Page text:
Medically reviewed by Catherine J. Wu, MD Within every human cell, a fateful balance prevails. The mitochondria — where nutrients from food are converted into fuel for the cell — serve as a kind of jury box where pro-survival proteins contend with proteins that favor cell death. In the ebb and flow of these proteins, … Read more
Medically reviewed by Jennifer Brown, MD Most patients with chronic lymphocytic leukemia (CLL) now have several options for first-line therapy, thanks to new clinical trial results and novel targeted agents. Many patients with CLL, a slowly progressive blood cancer in which the bone marrow makes too many white blood cells, don’t need immediate treatment but … Read more
Family is the most important part of Michelle Nagel’s life. When she was diagnosed with acute myeloid leukemia (AML) in May 2007, her mind instantly went to her children; all she wanted was to see them grow up and have children of their own. When she learned of her condition, Nagel and her family … Read more
Medically reviewed by Matthew Davids, MD, MMSc Chemoimmunotherapy combined with a targeted drug given for two years has achieved undetectable minimal residual disease (MRD) for a high proportion of younger patients with chronic lymphocytic leukemia (CLL), Dana-Farber scientists report. The phase 2 clinical trial results are so favorable that they represent a step toward “a … Read more
In just over a year, the treatment of acute myelogenous leukemia (AML) in adult patients has undergone something of a revolution. Since mid-2017, the U.S. Food and Drug Administration has approved nine new targeted therapies for the disease, in contrast to none during the previous 12 years. The approvals amount to a “game-changer for how … Read more
Many of the drugs that have become mainstays of cancer treatment are based on antibodies — artificial proteins that latch onto a molecular target called an antigen. When an antibody binds to an antigen on a cancer cell, it attacks the cell or triggers its destruction by immune system process. A relatively new twist on … Read more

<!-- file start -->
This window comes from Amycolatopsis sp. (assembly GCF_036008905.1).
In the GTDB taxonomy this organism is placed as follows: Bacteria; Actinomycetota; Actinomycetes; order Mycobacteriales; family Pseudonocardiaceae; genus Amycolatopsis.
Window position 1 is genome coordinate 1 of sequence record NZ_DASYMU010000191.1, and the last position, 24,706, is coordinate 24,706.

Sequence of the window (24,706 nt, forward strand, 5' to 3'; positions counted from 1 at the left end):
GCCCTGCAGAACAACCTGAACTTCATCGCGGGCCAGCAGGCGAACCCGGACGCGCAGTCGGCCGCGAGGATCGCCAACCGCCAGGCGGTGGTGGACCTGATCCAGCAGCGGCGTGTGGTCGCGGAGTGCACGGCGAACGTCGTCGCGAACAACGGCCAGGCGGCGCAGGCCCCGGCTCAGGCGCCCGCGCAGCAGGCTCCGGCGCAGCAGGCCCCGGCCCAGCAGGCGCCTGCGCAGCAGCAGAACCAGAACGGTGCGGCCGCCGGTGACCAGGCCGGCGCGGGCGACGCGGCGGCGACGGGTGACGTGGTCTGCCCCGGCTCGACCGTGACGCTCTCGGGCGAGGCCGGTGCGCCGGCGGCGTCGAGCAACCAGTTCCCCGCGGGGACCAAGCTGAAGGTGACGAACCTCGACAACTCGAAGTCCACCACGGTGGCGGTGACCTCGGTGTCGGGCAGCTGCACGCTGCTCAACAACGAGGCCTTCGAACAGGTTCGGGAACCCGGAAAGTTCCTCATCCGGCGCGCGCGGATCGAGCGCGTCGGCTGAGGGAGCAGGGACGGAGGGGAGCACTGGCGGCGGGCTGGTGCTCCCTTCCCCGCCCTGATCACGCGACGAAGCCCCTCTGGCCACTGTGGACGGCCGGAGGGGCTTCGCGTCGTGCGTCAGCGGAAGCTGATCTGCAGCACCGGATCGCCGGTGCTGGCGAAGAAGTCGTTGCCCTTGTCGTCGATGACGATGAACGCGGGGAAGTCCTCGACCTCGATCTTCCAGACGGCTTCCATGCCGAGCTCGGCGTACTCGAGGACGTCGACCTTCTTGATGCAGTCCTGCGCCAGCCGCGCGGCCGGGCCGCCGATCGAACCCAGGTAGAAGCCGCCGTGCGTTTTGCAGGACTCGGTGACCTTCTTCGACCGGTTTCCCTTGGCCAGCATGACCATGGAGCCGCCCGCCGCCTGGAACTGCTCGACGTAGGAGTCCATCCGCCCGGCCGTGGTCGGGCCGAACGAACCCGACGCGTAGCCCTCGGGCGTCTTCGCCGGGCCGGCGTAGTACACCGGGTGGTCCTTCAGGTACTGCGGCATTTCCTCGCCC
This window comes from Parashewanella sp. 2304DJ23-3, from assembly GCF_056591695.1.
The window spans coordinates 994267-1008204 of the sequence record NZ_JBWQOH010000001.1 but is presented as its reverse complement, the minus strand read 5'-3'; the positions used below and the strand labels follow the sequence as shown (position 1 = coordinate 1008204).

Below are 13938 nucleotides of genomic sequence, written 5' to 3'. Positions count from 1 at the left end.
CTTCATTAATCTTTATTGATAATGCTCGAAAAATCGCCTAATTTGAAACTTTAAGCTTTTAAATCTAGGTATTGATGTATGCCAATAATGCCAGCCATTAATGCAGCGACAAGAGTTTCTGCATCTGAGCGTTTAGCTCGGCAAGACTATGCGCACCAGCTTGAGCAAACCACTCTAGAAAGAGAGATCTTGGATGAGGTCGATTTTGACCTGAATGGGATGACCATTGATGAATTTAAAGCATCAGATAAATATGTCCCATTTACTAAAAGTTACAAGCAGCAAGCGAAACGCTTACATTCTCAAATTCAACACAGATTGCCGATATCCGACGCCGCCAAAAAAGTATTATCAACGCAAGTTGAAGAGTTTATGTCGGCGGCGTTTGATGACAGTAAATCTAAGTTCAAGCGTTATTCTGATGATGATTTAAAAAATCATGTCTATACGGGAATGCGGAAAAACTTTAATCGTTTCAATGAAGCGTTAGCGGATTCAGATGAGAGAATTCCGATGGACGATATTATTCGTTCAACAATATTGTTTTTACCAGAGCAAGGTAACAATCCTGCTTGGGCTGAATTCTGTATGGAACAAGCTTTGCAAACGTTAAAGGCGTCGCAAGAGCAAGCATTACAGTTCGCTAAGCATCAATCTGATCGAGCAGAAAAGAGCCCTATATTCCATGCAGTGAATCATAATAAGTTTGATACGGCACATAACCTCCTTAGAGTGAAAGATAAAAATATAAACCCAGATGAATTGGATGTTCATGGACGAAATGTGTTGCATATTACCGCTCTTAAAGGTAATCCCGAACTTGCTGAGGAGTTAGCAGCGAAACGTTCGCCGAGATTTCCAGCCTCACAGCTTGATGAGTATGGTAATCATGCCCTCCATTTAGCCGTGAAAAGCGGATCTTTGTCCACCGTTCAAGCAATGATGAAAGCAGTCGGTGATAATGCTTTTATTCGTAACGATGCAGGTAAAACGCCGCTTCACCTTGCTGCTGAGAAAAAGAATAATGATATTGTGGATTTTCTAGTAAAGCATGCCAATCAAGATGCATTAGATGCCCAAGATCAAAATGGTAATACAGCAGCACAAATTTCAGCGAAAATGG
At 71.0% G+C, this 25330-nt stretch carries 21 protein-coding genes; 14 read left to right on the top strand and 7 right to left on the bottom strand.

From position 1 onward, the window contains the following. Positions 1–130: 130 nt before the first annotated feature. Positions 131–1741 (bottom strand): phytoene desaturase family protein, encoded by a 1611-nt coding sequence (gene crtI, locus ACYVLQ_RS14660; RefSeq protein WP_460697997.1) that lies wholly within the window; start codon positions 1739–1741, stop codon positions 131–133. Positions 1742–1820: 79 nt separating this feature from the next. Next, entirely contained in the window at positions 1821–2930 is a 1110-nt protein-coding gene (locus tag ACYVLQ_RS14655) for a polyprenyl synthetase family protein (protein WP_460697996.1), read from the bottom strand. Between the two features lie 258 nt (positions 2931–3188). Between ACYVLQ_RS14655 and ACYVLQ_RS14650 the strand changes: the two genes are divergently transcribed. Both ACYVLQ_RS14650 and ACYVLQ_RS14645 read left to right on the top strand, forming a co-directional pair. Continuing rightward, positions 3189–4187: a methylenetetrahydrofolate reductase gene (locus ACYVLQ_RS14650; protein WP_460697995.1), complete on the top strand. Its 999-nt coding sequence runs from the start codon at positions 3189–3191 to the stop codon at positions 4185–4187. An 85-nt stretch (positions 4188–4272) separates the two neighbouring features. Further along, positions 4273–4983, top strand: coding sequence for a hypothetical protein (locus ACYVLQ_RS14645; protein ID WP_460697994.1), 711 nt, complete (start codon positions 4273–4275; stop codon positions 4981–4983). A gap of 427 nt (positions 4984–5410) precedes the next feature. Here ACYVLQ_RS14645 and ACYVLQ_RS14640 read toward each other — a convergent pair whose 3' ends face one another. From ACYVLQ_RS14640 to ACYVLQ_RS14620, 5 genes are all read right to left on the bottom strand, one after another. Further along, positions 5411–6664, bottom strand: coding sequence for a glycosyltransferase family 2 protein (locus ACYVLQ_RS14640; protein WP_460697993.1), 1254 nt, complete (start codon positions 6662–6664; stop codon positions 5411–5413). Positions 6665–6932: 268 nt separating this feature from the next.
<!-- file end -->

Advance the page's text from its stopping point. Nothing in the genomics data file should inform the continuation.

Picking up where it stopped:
Irritability, sweaty palms, increased heart rate, and nausea are common symptoms many patients experience when preparing for an upcoming exam. This feeling of apprehension and discomfort is called scanxiety, which aptly refers to the anxiety or worry patients often feel before undergoing a scan or receiving the results of an examination. “Anxiety often comes when … Read more
This was not how she expected her first marathon to go. 15.5 miles into the race, Mary Shertenlieb stood shivering in the lobby of a Dunkin’ Donuts. For hours, the three-time cancer survivor had been battling driving rains, punishing winds, and unrelenting cold weather in order to cross the finish line of the 2018 Boston … Read more
Although it is a recognizable cancer in name, there are still many different myths and misconceptions about leukemia. We discuss some of the most common ones.
As scientists have learned more about the intricate workings of the immune system, they’ve developed new forms of immunotherapy that have been approved for the treatment of leukemia or are being clinically tested in patients.
Recent drug approvals collectively mark a new era in the treatment of adults with these diseases, scientists say.